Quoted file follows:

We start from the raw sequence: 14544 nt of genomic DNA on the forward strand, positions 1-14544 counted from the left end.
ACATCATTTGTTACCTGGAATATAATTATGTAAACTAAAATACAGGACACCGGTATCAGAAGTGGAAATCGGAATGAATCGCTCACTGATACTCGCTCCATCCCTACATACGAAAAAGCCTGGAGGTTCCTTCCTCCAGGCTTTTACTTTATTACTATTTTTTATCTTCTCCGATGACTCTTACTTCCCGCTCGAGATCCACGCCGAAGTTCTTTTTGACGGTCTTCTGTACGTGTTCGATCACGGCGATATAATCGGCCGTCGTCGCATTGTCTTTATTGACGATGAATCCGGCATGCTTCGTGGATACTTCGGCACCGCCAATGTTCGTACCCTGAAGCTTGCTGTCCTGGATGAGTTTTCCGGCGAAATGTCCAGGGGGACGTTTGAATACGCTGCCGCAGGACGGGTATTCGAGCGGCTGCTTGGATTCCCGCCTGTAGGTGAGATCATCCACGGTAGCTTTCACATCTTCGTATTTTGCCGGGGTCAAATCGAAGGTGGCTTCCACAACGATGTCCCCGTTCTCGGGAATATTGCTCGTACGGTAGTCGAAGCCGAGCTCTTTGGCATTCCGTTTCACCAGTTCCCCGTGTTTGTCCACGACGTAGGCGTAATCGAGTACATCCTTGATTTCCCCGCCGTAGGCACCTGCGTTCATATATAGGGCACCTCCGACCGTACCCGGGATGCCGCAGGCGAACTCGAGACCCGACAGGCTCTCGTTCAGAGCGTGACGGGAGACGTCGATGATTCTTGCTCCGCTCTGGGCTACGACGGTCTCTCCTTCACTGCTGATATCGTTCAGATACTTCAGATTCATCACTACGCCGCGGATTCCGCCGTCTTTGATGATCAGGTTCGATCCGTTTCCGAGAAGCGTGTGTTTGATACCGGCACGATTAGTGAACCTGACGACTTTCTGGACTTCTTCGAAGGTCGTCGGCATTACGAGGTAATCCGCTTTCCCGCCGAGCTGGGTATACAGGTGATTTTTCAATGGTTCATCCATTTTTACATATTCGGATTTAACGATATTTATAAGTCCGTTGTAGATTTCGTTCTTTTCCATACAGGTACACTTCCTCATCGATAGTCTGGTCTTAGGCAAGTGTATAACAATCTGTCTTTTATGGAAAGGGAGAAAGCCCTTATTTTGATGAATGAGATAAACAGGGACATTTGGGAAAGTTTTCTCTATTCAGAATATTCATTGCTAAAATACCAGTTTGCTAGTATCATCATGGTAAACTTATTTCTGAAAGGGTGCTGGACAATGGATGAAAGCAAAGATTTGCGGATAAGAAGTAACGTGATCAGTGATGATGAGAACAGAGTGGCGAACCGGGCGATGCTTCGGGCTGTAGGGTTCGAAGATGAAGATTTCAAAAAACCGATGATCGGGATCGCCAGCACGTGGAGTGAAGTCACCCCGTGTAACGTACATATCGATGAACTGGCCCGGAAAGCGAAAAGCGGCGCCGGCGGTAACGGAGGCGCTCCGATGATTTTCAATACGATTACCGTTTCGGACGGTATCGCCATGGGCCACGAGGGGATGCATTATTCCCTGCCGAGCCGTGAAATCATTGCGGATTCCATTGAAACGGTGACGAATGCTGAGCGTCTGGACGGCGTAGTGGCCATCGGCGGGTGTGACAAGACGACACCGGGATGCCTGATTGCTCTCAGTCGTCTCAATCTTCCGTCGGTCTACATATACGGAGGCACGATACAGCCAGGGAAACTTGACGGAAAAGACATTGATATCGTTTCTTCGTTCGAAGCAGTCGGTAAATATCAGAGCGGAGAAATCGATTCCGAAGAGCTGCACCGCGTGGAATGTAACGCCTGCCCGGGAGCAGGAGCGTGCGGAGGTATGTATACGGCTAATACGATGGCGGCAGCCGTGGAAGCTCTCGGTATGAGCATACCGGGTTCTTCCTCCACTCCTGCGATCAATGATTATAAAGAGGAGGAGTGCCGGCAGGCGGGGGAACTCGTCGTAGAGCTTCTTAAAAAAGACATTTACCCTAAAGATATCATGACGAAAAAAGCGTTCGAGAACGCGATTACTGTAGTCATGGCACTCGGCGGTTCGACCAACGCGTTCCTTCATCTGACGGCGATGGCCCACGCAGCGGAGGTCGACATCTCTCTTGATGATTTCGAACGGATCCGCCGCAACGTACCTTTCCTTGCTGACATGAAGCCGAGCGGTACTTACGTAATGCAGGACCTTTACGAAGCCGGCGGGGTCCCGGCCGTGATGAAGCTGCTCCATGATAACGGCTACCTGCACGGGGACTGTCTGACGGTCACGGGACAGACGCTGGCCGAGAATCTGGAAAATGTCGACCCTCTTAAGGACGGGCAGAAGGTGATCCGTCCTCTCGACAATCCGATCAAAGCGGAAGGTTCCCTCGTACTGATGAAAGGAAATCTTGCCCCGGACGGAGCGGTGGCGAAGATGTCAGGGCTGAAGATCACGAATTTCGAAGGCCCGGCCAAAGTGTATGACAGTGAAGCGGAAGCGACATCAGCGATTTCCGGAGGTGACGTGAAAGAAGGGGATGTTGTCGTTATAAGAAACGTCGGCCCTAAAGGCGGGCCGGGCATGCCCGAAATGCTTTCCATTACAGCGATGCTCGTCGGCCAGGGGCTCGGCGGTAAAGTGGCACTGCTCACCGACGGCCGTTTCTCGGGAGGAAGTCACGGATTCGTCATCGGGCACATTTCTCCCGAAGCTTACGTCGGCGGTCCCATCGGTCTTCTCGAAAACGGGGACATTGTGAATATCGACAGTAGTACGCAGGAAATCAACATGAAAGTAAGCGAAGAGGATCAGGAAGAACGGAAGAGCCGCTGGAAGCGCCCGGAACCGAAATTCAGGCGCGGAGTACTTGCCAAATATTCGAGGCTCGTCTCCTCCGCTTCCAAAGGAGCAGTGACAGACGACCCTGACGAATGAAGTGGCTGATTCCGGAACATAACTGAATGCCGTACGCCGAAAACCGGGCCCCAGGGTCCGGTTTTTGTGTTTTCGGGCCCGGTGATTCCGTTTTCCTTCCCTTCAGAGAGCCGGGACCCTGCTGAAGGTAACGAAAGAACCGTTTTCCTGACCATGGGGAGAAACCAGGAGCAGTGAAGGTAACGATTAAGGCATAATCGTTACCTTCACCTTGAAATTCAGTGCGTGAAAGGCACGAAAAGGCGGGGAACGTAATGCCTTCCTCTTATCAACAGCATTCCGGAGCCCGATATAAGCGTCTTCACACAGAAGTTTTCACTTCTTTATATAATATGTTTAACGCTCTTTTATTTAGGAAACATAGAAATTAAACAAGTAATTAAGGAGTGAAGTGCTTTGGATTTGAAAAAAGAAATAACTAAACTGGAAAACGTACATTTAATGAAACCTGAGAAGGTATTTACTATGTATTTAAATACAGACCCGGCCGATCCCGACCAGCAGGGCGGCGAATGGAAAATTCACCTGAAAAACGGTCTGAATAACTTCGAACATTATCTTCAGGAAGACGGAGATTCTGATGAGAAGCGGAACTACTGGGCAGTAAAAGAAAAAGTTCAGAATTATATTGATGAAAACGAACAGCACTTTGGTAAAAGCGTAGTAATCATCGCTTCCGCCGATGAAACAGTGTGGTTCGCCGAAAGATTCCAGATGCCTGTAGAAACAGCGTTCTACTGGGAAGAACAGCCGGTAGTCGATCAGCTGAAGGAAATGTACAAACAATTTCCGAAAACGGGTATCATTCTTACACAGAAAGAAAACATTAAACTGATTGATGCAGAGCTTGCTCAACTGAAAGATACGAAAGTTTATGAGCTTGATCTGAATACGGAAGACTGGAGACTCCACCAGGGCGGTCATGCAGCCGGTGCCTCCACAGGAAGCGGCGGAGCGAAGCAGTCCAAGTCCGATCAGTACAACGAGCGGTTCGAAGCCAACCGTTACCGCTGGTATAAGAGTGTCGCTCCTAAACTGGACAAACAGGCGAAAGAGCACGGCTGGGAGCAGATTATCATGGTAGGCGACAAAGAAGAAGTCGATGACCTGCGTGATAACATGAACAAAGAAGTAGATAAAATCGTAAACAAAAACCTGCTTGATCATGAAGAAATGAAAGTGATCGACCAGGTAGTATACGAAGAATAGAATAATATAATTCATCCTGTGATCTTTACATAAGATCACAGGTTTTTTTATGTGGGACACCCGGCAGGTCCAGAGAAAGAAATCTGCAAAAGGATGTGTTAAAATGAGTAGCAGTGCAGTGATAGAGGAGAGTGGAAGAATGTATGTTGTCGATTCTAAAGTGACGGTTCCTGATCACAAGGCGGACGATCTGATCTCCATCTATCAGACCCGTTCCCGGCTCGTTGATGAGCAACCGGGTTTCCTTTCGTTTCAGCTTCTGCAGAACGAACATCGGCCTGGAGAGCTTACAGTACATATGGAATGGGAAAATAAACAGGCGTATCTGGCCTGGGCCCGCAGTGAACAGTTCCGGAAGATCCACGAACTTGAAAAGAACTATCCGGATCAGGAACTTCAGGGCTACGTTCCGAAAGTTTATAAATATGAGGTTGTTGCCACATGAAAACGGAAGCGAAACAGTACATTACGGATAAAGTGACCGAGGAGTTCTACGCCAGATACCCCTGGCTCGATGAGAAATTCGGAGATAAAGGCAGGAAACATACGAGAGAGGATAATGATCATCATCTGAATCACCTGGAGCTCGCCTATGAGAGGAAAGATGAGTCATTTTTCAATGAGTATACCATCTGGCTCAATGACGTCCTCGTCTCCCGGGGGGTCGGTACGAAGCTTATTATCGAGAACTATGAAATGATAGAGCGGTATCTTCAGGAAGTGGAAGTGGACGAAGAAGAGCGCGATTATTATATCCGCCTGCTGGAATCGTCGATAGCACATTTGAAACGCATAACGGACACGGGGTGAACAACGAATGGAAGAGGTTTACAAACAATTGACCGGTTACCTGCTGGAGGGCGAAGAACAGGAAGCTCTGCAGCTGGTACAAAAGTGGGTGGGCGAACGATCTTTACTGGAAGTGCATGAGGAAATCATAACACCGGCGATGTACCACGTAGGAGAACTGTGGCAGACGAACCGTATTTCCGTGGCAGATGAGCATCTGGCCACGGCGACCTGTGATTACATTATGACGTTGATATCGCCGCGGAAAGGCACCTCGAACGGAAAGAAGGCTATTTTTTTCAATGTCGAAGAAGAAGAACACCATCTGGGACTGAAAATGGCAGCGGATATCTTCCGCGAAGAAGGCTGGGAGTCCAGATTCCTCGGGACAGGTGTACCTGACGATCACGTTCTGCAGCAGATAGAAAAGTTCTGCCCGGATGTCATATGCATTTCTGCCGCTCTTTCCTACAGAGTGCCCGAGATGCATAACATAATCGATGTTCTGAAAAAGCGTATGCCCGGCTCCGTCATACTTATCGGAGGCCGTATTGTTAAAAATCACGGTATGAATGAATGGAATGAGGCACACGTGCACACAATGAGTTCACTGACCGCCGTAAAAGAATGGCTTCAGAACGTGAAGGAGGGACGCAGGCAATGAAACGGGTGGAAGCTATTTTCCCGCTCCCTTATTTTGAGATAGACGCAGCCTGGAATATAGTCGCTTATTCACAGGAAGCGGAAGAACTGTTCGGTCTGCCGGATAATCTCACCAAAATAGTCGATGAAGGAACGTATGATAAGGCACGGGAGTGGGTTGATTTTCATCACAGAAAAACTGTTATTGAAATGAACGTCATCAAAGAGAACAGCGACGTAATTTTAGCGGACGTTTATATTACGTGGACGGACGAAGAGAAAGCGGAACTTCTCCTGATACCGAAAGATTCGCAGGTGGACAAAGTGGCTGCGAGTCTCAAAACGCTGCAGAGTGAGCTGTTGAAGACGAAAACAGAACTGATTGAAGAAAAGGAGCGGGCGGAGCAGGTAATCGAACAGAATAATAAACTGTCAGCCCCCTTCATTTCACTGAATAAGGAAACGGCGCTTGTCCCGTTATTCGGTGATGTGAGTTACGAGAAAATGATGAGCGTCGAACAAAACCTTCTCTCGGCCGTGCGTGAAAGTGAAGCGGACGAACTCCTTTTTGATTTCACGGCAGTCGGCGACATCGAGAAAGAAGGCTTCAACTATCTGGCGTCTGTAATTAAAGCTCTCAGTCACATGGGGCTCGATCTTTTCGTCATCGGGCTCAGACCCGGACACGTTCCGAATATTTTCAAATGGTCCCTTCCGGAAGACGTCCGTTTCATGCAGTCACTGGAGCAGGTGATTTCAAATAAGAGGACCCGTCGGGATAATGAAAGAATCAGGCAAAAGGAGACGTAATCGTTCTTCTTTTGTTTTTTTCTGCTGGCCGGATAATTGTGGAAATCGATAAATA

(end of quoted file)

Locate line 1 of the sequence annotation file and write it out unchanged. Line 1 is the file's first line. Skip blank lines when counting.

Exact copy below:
We start from the raw sequence: 14544 nt of genomic DNA on the forward strand, positions 1-14544 counted from the left end.